The key takeaway from this session will hopefully be a new viewpoint of looking at the importance of security governing structures when faced with the challenge of more systematically and efficiently maturing an organisations security architecture service landscape. 

In the spirit of COSAC, this session is designed to be interactive and it will allow participants to share their experiences in similar circumstances, governing and maturing the process of continuous security architecture solution delivery in an organisation. This session will provide attendees with an insight into some issues that were encountered during the development of the model and the introduction into other organisations with a less mature security architecture framework in place. 

16:10 - 16:30 Afternoon Tea

16:30 6A: NATO Resilience by Design: Enhancing Resilience Through Cybersecurity Speaker(s): Perri Nejib,

Perri Nejib

Technical Fellow - Cyber Solutions Architect, Northrop Grumman (USA)

Ms Nejib has 33+ years of system engineering and program protection experience and 27+ years of technical leadership & DoD acquisition management experience. Currently part of the Advanced Cyber Technology Center (ACTC) as one of its senior engineering consultants & is deployed to the Missile Defense & Protective Systems Division (MDPS) as Cyber Solutions Architect. In this role she supports key programs, serves as stakeholder on MDPS IRADs and provides SSE subject matter expertise.
Edward Yakabovicz

Edward Yakabovicz

Technical Fellow, Northrop Grumman (USA)

Edward Yakabovicz is an innovative technical leader at Northrop Grumman responsible for advanced technologies for enhancing cybersecurity, resilience, and security engineering throughout enterprise, SCADA, and the Internet of Things. He is a cybersecurity doctorate candidate researching the current human capital crisis and inability to staff cyber related jobs.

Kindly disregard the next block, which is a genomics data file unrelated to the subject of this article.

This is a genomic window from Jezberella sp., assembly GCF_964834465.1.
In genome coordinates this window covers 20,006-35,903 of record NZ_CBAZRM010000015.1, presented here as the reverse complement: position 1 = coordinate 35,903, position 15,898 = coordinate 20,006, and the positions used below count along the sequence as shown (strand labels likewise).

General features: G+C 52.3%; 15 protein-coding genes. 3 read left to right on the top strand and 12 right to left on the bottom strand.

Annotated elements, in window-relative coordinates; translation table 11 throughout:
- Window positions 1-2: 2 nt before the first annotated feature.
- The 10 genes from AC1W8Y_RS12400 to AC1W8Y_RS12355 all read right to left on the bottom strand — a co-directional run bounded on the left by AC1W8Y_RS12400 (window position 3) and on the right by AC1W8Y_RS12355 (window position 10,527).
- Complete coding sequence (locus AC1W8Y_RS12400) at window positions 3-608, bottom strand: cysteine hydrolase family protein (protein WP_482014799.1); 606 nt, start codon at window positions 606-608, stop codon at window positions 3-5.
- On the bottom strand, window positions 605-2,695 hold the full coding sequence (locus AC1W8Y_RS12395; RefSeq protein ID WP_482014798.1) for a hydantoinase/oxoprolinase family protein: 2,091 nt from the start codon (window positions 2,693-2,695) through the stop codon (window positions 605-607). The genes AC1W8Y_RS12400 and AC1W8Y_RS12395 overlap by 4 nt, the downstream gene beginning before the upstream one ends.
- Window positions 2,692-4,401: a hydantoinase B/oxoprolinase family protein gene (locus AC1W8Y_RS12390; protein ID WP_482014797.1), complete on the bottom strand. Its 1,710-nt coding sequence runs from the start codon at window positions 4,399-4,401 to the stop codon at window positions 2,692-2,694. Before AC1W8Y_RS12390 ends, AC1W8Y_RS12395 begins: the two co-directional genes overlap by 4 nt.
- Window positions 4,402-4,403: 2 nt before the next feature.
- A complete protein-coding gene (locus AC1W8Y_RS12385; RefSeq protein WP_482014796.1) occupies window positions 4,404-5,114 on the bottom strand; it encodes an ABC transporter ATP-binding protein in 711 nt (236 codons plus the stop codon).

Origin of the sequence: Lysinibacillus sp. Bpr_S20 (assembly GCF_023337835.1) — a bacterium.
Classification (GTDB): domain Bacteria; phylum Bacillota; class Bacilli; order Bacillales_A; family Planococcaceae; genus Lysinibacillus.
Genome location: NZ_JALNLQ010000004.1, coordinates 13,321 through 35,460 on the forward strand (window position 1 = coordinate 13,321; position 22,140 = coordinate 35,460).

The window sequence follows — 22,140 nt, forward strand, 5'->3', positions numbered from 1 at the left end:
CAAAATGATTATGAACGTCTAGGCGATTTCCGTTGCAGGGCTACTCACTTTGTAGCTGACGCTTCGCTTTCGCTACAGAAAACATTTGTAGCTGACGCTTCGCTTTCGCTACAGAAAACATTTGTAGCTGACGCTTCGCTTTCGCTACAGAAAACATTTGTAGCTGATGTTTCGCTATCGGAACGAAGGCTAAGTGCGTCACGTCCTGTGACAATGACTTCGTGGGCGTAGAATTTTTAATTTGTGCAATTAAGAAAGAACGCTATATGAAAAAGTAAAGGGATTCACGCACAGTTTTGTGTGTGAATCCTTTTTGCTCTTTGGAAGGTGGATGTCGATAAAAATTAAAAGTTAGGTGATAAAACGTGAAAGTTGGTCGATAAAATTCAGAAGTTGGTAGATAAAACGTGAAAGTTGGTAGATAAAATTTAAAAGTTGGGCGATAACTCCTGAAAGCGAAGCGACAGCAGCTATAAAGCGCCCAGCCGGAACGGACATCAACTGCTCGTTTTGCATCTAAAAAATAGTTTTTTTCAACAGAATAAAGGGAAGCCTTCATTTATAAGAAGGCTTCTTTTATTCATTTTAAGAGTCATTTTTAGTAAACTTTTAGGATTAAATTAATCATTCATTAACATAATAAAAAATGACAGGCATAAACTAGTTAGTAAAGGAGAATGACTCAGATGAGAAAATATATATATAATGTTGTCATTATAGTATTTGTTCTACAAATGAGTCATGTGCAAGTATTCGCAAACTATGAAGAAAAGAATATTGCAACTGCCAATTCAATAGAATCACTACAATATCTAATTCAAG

Cyber Resilience (as opposed to merely risk-based approaches) is an ever increasing topic of interest in literature and in practice with many nations expressing it in their cyber strategies to apply newer practices in providing system protection from the rapidly changing cyber threat environment. This presentation addresses the engineering-driven actions necessary to develop more resilient systems by integrating Cyber Security/ Systems Security Engineering (SSE) to that of the well known Systems Engineering (SE) process. This concept, shown in Figure 1 (see attachment), infuses systems security engineering techniques, methods, and practices into systems and software engineering system development lifecycle activities, thus becoming part of the core solution/process rather than an isolated and expensive add-on, bolt-on, and separate task/process. The presentation will be based on a position paper developed on this topic area (see attached)-this is intended to be presented and discussed in a forum such as COSAC to allow for audience interaction and feedback on the concept of Cyber Resiliency in the NATO construct. Cyber Resiliency by Design is an important topic area across NATO and the COSAC/SABSA event will be a perfect forum to discuss and examine current standards and methods in this area and possible implementations. Our intention is for this event to be a catalyst of change for cyber resiliency across NATO.